A new universal date/time parser facility was added by a recent
patch. It defines the new functions "string-to-universal-time" and
"universal-time-to-string". The first function takes a string
specifying a date and time in any of a variety of standard formats and
returns the corresponding universal time. The second function converts
a universal time to one of those formats. This new facility is
separate from the existing date-time module but integrated with
A new "for-as-in-sequence" subclause for the loop macro was added by
a recent patch. It allows iteration over either lists or simple,
general vectors. For example, the function foo defined below will take
either a list or a vector as an argument:
(defun foo (x)
(loop for y in-sequence x collect (1+ y)))
(foo '(1 2 3)) => (2 3 4)
(foo #(1 2 3)) => (2 3 4)
Without this extension, foo would have to make separate loop calls with lists and vectors. Note the extension has some restrictions.
See the documentation here for further details.
The Association of Lisp Users is pleased to announce the 2014 International Lisp Conference will be held in Montreal, Canada at Universite de Montreal from August 15 to 17, 2014. This year's focus is directed towards integrated solutions and mobile computing.
The International Lisp Conference is a forum for the discussion of Lisp and, in particular, the design, implementation and application of any of the Lisp dialects. We encourage everyone interested in Lisp to participate.
This year's program consists of tutorials, an excellent technical session, and prominent invited speakers from the Lisp communities: Christian Queinnec (Universite Pierre et Marie Curie), Ambrose Bonnaise-Sergeant (Indiana University), Stefan Monnier (Universite de Montreal) and Marc Battyani (Fractal Concept).
For additional conference infomation, see here.
We send probes into the topic hypercube bounded by machine learning, parallelism, software and contests, demonstrate existing and sketch future Lisp infrastructure, pin the future and foreign arrays down. We take a seemingly random walk along the different paths, watch the scenery of pairwise interactions unfold and piece a puzzle together. In the purely speculative thread, we compare models of parallel computation, keeping an eye on their applicability and lisp support. In the the Python and R envy thread, we detail why lisp could be a better vehicle for scientific programming and how high performance computing is eroding lisp's largely unrealized competitive advantages. Switching to constructive mode, a basic data structure is proposed as a first step.
To view the video, see here
A frequent question for Semantic Technology vendors: "Why use an RDF triplestore, why not a general Graph database or some other NoSQL option?" This presentation discusses the criteria for selecting the appropriate database for your application.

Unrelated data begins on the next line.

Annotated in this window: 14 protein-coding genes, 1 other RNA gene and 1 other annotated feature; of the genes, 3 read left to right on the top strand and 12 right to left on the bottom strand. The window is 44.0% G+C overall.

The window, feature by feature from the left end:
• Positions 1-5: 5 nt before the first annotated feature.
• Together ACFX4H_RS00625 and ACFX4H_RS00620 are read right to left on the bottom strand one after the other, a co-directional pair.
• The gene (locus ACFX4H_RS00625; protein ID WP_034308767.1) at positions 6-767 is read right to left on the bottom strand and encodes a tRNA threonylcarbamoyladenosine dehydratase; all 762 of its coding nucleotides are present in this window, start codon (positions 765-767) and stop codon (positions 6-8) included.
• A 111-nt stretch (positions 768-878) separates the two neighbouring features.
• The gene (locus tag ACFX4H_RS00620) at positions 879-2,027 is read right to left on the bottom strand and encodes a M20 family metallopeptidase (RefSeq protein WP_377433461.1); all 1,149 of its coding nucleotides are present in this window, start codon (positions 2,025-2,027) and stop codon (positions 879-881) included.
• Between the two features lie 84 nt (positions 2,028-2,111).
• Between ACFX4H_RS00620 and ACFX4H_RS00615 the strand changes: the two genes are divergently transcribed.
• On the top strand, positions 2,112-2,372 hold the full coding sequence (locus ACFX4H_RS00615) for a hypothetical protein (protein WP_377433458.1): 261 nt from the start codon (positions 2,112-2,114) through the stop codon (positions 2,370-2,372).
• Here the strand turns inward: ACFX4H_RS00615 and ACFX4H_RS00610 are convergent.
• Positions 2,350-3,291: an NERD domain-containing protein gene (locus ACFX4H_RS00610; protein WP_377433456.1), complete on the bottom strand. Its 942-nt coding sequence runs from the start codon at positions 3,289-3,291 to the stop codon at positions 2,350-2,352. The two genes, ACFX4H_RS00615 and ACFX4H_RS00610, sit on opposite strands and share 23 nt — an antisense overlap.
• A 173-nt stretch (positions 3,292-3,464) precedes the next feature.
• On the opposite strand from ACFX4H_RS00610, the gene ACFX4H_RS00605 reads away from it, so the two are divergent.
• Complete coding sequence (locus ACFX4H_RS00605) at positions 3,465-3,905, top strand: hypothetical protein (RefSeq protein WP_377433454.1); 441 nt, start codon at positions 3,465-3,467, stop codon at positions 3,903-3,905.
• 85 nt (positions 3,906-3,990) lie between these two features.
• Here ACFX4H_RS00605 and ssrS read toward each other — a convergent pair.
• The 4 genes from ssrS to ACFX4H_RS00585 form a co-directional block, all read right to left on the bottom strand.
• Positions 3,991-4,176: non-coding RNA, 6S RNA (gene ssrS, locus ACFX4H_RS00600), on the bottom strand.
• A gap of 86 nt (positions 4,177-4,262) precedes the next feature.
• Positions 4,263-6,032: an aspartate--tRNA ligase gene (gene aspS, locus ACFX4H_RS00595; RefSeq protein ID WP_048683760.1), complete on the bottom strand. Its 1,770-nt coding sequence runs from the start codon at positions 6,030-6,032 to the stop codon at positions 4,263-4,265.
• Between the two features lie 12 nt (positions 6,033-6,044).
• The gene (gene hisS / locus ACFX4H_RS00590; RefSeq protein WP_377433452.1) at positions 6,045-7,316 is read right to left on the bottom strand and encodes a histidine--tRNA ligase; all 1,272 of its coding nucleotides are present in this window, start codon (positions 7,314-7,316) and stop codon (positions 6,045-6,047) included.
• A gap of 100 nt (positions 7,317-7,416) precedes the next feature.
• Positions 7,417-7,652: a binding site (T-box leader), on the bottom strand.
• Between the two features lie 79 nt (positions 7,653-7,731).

With the surge in interest around "Graph" technologies there is a need for understanding the tradeoffs for various Graph based technologies. There is a whole set of use cases where Graph technologies make the most sense for application success. This presentation will explore the technical and business reasons to consider a Graph Database, RDF Database, or hybrid Graph/NoSQL. We will discuss a set of real world applications for Graph technologies and explore a number of criteria to consider for proper database selection, a few are noted below:
To register for this webinar, see https://www2.gotomeeting.com/register/147446290
Most Enterprises have collected large bodies of data that describe interactions between their customers. Consider the graph of claims and policies for an insurance provider, telephone calls and SMS for a Telco, and links between payments by customers of financial institutions. Graph databases can be used to mine these social interactions to better understand customer patterns and opportunities.
Relational databases are fundamentally unfit to explore the graph within a social network and Big Data solutions (Hadoop, etc) are usually not meant to work with sparse graphs. The mature capabilities of Graph Databases have made them the optimal approach to mine these social networks.
During this presentation, we will discuss applications of graph mining to show the relationships discovered through "Similarity" and "Social" graphs.
To register for this webinar, see https://www2.gotomeeting.com/register/252265562
New Features include:
New features include:
See the full list of new features and improvements in the release notes.
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